Professor Ruth Annand sat as the Appointed Person in O/326/20 to consider an opposition based on earlier rights in the mark VITRA brought by Eczacibasi Holding AS (“EH”) against an application for the mark VETRO filed by Havwoods Limited. It is worth looking at a summary the Hearing Officer’s findings:
Given this summary it is not unreasonable to think that the opposition might have succeed but, based on a global assessment, it was held that there was no likelihood of direct or indirect confusion. It was this overall surprise at the final conclusion that formed the first ground of appeal. Professor Annand remarked that this attempt was ambitious given that the global assessment of a likelihood of confusion was a multi-factorial determination and that different minds might reach a different conclusion, neither of which is plainly wrong. Whilst this overarching attempt to overturn the decision failed, a number of other grounds of appeal were successful.
In relation to the average consumer, the Hearing Officer found the average consumer comprised two groups – ordinary members of the public and businesses. Concerning the level of attention that would be applied by the average consumer when purchasing the goods – ceramic floor coverings and tiles – the Hearing Officer stated:
“The contested goods will vary in price depending on the size and nature of the area to be tiled especially as some commercial projects have very specific technical requirements such as water repellence or other safety concerns. As such I would expect a normal to high level of attention will be paid during the purchasing process …“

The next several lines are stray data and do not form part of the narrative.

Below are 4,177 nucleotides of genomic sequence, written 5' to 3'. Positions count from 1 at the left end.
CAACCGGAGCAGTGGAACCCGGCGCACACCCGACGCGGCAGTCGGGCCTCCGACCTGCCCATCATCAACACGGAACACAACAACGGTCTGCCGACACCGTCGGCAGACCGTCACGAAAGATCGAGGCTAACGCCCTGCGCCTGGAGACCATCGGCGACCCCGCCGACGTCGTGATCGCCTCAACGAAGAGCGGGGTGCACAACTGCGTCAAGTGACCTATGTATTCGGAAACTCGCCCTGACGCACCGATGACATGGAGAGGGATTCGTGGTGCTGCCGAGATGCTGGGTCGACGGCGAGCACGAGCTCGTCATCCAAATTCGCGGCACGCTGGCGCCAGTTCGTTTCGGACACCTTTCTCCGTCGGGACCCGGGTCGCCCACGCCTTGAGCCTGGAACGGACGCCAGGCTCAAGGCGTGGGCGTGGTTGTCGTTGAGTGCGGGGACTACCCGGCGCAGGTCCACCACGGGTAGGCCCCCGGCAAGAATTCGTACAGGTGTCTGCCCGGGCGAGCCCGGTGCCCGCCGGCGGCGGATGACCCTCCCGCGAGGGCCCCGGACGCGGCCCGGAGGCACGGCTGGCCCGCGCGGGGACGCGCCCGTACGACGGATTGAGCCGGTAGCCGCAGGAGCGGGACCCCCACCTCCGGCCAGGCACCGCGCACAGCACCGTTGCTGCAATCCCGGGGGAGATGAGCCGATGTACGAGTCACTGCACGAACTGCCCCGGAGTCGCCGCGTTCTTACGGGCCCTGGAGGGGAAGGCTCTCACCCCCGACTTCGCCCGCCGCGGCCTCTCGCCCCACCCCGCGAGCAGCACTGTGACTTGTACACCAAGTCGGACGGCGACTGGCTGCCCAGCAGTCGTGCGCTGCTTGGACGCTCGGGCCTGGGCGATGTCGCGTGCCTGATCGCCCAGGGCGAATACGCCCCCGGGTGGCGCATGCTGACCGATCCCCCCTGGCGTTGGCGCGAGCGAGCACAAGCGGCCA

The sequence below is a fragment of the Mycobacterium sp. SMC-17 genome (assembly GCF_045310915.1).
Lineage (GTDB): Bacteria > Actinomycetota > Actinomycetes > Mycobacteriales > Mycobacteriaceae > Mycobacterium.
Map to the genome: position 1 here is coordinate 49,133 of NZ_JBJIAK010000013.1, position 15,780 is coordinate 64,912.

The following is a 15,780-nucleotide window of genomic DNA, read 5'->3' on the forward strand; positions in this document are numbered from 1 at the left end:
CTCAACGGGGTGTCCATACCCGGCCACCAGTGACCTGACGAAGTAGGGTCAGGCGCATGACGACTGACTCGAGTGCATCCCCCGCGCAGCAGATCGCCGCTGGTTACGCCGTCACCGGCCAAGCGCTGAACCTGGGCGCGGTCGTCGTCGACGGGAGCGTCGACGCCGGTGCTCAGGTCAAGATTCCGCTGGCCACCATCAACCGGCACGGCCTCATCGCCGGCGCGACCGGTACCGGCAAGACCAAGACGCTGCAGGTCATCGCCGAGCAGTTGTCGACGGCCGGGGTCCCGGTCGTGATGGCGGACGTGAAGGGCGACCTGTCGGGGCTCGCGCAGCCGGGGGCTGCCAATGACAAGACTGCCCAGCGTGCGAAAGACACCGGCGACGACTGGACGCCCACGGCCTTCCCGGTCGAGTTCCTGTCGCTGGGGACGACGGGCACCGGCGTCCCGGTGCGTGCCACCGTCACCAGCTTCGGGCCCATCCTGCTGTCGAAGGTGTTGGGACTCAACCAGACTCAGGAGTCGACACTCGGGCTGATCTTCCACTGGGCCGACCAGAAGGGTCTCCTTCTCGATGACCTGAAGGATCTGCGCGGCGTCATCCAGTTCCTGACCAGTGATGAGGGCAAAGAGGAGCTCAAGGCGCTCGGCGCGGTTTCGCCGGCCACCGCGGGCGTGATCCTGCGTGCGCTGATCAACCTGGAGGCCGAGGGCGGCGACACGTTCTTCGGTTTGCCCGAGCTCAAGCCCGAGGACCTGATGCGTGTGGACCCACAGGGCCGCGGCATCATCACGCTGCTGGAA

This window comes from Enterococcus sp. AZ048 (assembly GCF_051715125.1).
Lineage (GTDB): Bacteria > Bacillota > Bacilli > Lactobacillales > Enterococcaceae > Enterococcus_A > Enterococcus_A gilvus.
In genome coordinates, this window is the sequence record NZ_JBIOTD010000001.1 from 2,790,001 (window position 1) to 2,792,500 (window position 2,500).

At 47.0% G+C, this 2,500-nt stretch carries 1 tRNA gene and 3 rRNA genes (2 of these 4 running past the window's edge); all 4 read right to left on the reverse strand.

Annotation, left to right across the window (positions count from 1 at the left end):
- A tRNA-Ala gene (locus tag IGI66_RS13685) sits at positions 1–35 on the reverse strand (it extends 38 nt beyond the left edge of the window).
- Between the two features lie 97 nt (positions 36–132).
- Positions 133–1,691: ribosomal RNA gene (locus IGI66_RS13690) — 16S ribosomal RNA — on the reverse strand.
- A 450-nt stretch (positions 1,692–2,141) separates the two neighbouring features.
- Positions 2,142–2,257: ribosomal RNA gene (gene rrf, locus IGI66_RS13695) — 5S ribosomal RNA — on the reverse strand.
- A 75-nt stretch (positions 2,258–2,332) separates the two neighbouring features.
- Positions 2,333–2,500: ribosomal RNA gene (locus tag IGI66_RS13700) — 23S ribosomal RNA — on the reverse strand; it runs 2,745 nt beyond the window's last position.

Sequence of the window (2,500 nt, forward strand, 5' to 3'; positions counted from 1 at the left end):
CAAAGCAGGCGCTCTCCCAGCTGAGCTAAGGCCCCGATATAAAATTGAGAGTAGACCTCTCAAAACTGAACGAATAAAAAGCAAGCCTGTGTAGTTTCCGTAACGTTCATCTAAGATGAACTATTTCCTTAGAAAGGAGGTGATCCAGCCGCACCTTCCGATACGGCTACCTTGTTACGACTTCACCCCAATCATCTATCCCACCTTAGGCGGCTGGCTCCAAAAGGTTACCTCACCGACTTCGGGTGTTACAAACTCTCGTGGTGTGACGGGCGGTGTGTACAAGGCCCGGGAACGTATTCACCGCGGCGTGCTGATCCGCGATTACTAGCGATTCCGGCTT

It was accepted by the AP that the Hearing Officer did not appear to feed this finding of two groups of purchasers and different levels of attention into her global determination of likelihood of confusion and this constituted an appealable error.
The decision was also found to be deficient in relation to the Hearing Officer’s assessment of aural similarity, the Hearing Officer did not correctly consider the alternative ways in which the Applicant’s mark could be pronounced and, separately, the Hearing Officer failed to consider whether the distinctive character of the earlier trademarks had been enhanced through use. In that regard the Hearing Officer said:
“The opponent’s marks are invented words which have no meaning in relation to the goods, so I consider them to be inherently distinctive to a very high degree. I have considered the evidence filed on this case showing use of the earlier marks, but in my view, this does not put the opponent in any stronger position with regard to the distinctiveness of the earlier marks.“
It was accepted that it was not possible to discern from this passage whether the Hearing Officer thought that: (a) because the earlier trade marks were invented words their high inherent distinctiveness could be enhanced no further through use; or (b) the Opponent’s evidence was not strong enough to establish enhanced distinctiveness by reason of use. Professor Annand then made her own assessment of the risk of confusion and refused the application.
The rejection rate of appeals to the Appointed Person remains consistent at around 85%. The recent decisions reinforce the need to identify something that is plainly wrong in the decision such as the lack of opportunity to give evidence or make submission on a crucial point (did “cigarettes” encompass “e-cigarettes”) or a misapplication of the law (any goodwill is sufficient to support a passing off claim). The Eczacibasi Holding decision is more nuanced as the Hearing Officer’s decision was found wanting on a number of points and this is, perhaps, reflective of the first impression that the global assessment was incorrect even if the appeal on that specific ground was not interfered with.